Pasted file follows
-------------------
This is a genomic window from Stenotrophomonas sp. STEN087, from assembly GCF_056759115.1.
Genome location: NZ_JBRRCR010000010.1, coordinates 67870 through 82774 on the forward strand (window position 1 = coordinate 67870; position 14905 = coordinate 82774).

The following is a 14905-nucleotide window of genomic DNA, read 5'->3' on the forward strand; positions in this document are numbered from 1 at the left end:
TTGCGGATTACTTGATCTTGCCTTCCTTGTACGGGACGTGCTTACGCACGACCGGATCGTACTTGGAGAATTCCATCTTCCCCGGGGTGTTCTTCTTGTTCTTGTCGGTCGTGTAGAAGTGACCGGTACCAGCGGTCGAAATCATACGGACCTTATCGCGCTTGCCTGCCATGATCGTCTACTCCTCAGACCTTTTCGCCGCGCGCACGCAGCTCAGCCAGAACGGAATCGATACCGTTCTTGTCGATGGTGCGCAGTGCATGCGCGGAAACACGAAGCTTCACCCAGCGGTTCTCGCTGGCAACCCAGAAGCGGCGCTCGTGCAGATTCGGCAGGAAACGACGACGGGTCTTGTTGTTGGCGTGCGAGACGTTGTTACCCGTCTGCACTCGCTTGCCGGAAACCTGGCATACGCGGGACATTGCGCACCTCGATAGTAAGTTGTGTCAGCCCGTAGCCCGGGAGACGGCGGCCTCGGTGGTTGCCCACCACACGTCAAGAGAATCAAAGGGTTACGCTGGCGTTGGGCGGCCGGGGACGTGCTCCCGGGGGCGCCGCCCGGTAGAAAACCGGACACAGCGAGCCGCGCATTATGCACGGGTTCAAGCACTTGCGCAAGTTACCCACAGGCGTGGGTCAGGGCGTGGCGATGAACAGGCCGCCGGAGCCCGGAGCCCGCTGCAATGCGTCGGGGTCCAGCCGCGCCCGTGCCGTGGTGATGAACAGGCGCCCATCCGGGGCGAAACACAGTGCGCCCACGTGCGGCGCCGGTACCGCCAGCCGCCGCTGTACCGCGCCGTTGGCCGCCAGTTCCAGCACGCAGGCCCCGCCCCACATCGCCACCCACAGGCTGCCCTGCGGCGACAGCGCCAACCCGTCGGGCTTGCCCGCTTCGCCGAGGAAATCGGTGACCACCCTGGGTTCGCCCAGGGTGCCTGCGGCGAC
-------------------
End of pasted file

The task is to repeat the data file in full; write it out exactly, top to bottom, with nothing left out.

This is a genomic window from Stenotrophomonas sp. STEN087, from assembly GCF_056759115.1.
Genome location: NZ_JBRRCR010000010.1, coordinates 67870 through 82774 on the forward strand (window position 1 = coordinate 67870; position 14905 = coordinate 82774).

The following is a 14905-nucleotide window of genomic DNA, read 5'->3' on the forward strand; positions in this document are numbered from 1 at the left end:
TTGCGGATTACTTGATCTTGCCTTCCTTGTACGGGACGTGCTTACGCACGACCGGATCGTACTTGGAGAATTCCATCTTCCCCGGGGTGTTCTTCTTGTTCTTGTCGGTCGTGTAGAAGTGACCGGTACCAGCGGTCGAAATCATACGGACCTTATCGCGCTTGCCTGCCATGATCGTCTACTCCTCAGACCTTTTCGCCGCGCGCACGCAGCTCAGCCAGAACGGAATCGATACCGTTCTTGTCGATGGTGCGCAGTGCATGCGCGGAAACACGAAGCTTCACCCAGCGGTTCTCGCTGGCAACCCAGAAGCGGCGCTCGTGCAGATTCGGCAGGAAACGACGACGGGTCTTGTTGTTGGCGTGCGAGACGTTGTTACCCGTCTGCACTCGCTTGCCGGAAACCTGGCATACGCGGGACATTGCGCACCTCGATAGTAAGTTGTGTCAGCCCGTAGCCCGGGAGACGGCGGCCTCGGTGGTTGCCCACCACACGTCAAGAGAATCAAAGGGTTACGCTGGCGTTGGGCGGCCGGGGACGTGCTCCCGGGGGCGCCGCCCGGTAGAAAACCGGACACAGCGAGCCGCGCATTATGCACGGGTTCAAGCACTTGCGCAAGTTACCCACAGGCGTGGGTCAGGGCGTGGCGATGAACAGGCCGCCGGAGCCCGGAGCCCGCTGCAATGCGTCGGGGTCCAGCCGCGCCCGTGCCGTGGTGATGAACAGGCGCCCATCCGGGGCGAAACACAGTGCGCCCACGTGCGGCGCCGGTACCGCCAGCCGCCGCTGTACCGCGCCGTTGGCCGCCAGTTCCAGCACGCAGGCCCCGCCCCACATCGCCACCCACAGGCTGCCCTGCGGCGACAGCGCCAACCCGTCGGGCTTGCCCGCTTCGCCGAGGAAATCGGTGACCACCCTGGGTTCGCCCAGGGTGCCTGCGGCGAC